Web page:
The Walking Dead returned from its mid-series break to confirm that, yes, Carl “son of the Ricktator” Grimes was truly, absolutely, definitely dead. We heard him take his life with a sniper rifle, just in time to halt his transformation into a walker. And we watched Rick and Michonne tearfully dig a grave for the teenager.  No body was presented as definitive proof, it’s true. But it isn’t as if the Walking Dead would pretend to kill someone simply to bring them back a few episodes later. Aside, of course, from the time Glenn was shown being devoured by walkers before it was revealed that, actually, he was perfectly fine. Carl’s situation was obviously different in so far as he had contracted the walker virus, ruling out the Glenn option of hiding behind a convenient wheelie bin until the threat passes. On the assumption the series isn’t pulling the post-apocalyptic fleece over our eyes here, then, eight burning questions we were left with after this episode. 1. Was Carl’s death drawn out too long?  The first half of series eight ended on the bombshell that Carl (Chandler Riggs) had suffered a walker bite during that tangle in the woods in the company of Siddiq. This caused considerable controversy, not least because the actor had recently purchased a house close to where the Walking Dead is shot in Georgia (his father angrily accused showrunner Scott Gimple of “sacking” his son). In the Robert Kirkman comics books, it’s worth bearing in mind that Sheriff Grimes’s nearest-and-dearest remains an important character. Indeed one theory is that he is the true hero of the Walking Dead and that this has been his story all along. Obviously that’s not the case on the TV show, where he’s now shuffled more or less definitively off stage (unless Gimple and company are planning another Glenn-type debacle). The farewell was one to remember – in so far as it dominated the Continue Reading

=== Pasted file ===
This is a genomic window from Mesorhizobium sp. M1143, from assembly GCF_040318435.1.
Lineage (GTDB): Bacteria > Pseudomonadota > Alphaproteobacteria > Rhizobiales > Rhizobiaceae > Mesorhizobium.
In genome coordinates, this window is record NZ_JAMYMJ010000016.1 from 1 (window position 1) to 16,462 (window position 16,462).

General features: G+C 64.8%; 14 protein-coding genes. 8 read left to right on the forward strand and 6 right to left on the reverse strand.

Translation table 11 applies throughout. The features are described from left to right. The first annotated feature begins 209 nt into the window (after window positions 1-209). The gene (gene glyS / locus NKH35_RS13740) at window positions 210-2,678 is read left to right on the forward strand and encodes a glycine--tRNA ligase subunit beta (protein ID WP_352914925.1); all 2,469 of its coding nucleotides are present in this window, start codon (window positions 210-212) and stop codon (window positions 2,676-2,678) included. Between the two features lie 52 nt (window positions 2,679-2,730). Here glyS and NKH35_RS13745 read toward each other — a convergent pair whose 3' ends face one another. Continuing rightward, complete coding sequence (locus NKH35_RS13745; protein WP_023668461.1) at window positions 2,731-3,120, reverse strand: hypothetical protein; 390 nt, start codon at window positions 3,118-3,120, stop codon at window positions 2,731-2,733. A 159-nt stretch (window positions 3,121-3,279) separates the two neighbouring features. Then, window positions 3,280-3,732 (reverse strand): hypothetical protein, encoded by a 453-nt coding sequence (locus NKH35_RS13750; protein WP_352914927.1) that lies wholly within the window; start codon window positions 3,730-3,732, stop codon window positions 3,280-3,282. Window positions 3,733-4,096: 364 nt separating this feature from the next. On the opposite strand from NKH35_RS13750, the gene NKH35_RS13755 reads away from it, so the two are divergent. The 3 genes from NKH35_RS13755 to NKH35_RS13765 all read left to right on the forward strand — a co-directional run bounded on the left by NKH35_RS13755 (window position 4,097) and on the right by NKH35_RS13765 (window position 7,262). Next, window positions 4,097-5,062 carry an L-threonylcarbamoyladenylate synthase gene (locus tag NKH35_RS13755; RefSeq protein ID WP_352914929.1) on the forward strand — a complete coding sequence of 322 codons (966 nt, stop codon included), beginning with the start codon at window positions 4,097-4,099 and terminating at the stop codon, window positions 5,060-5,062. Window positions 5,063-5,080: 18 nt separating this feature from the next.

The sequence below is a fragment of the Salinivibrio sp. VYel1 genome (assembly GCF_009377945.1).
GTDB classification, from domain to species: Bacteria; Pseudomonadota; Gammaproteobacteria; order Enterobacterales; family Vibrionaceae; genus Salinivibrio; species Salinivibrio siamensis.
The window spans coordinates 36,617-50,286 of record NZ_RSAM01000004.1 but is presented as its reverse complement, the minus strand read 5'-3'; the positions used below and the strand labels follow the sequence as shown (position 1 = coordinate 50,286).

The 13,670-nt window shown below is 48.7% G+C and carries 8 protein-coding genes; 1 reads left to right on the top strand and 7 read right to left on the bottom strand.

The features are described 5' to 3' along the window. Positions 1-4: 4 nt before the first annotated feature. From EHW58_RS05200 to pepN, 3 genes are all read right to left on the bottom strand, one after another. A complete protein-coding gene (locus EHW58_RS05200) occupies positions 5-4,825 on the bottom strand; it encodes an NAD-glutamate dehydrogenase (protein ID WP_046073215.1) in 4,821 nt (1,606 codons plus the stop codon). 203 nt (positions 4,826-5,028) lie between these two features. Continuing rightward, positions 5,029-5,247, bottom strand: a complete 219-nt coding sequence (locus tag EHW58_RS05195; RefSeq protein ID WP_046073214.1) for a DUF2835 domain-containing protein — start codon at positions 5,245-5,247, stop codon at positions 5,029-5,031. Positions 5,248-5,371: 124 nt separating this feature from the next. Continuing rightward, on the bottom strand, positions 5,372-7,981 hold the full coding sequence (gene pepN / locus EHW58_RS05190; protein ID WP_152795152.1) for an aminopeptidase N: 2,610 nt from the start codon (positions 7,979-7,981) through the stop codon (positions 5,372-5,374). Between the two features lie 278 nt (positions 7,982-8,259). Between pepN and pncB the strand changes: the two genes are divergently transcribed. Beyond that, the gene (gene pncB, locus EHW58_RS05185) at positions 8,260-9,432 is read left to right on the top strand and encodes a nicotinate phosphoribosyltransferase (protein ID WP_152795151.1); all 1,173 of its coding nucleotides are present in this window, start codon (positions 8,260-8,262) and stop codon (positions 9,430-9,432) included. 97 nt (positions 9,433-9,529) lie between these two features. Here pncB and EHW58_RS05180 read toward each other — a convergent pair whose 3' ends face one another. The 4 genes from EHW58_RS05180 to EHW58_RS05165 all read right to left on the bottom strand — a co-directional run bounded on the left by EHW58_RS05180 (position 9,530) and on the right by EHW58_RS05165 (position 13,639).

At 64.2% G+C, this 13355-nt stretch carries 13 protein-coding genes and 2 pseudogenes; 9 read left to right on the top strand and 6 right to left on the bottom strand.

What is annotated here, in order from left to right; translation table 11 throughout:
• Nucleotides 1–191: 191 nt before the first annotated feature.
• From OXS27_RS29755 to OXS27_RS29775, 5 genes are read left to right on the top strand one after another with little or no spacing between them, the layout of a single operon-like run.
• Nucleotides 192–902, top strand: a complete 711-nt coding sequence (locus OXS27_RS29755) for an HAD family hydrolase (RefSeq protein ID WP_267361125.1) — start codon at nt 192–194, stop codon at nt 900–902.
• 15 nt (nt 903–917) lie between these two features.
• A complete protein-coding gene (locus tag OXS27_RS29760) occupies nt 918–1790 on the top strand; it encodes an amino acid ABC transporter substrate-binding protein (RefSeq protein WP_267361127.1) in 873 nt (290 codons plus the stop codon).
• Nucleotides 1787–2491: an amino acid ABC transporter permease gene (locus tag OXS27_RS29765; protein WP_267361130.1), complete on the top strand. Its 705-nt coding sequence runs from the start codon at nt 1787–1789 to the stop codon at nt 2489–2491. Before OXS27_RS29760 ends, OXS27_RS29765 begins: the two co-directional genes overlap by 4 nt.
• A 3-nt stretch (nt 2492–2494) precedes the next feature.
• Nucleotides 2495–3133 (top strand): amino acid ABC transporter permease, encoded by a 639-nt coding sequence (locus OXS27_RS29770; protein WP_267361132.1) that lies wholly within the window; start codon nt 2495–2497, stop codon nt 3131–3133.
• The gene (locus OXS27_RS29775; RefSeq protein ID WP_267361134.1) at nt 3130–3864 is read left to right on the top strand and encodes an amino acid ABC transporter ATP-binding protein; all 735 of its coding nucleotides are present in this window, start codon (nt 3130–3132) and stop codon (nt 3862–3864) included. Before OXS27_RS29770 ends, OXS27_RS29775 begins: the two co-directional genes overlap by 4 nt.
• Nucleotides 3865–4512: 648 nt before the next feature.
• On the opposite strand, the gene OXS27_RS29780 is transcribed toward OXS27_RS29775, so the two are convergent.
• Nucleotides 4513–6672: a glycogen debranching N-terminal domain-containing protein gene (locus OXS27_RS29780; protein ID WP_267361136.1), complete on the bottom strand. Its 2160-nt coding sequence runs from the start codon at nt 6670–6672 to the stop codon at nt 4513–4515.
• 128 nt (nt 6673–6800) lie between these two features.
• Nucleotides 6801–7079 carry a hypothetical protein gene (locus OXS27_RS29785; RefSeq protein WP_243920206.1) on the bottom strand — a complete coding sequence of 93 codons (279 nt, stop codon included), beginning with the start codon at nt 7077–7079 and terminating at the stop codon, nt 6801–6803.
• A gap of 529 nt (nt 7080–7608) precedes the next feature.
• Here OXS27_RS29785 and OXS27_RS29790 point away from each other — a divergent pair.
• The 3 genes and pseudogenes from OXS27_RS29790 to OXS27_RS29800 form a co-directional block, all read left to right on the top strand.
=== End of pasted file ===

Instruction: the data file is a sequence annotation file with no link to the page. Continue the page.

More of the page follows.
11 TV shows that are off the air, but people wish there were one more season of